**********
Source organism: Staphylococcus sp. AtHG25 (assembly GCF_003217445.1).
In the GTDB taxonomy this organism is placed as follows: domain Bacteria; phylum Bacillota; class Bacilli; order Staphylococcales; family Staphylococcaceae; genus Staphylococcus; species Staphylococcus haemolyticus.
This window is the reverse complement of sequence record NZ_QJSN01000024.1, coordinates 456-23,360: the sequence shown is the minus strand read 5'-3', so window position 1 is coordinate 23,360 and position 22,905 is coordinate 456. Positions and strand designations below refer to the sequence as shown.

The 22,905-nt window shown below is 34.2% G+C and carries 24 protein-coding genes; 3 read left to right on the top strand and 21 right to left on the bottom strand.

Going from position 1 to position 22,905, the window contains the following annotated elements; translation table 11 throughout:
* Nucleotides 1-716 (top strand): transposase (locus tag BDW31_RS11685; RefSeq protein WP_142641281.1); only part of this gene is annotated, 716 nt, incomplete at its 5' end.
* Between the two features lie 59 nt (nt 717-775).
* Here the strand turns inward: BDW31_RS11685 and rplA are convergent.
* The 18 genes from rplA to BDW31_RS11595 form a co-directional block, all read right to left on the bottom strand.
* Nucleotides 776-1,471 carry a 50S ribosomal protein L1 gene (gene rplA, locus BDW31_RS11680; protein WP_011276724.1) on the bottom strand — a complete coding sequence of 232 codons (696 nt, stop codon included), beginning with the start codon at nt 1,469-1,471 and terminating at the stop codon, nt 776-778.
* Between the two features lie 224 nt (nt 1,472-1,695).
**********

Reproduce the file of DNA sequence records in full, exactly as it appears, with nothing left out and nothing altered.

Source organism: Staphylococcus sp. AtHG25 (assembly GCF_003217445.1).
In the GTDB taxonomy this organism is placed as follows: domain Bacteria; phylum Bacillota; class Bacilli; order Staphylococcales; family Staphylococcaceae; genus Staphylococcus; species Staphylococcus haemolyticus.
This window is the reverse complement of sequence record NZ_QJSN01000024.1, coordinates 456-23,360: the sequence shown is the minus strand read 5'-3', so window position 1 is coordinate 23,360 and position 22,905 is coordinate 456. Positions and strand designations below refer to the sequence as shown.

The 22,905-nt window shown below is 34.2% G+C and carries 24 protein-coding genes; 3 read left to right on the top strand and 21 right to left on the bottom strand.

Going from position 1 to position 22,905, the window contains the following annotated elements; translation table 11 throughout:
* Nucleotides 1-716 (top strand): transposase (locus tag BDW31_RS11685; RefSeq protein WP_142641281.1); only part of this gene is annotated, 716 nt, incomplete at its 5' end.
* Between the two features lie 59 nt (nt 717-775).
* Here the strand turns inward: BDW31_RS11685 and rplA are convergent.
* The 18 genes from rplA to BDW31_RS11595 form a co-directional block, all read right to left on the bottom strand.
* Nucleotides 776-1,471 carry a 50S ribosomal protein L1 gene (gene rplA, locus BDW31_RS11680; protein WP_011276724.1) on the bottom strand — a complete coding sequence of 232 codons (696 nt, stop codon included), beginning with the start codon at nt 1,469-1,471 and terminating at the stop codon, nt 776-778.
* Between the two features lie 224 nt (nt 1,472-1,695).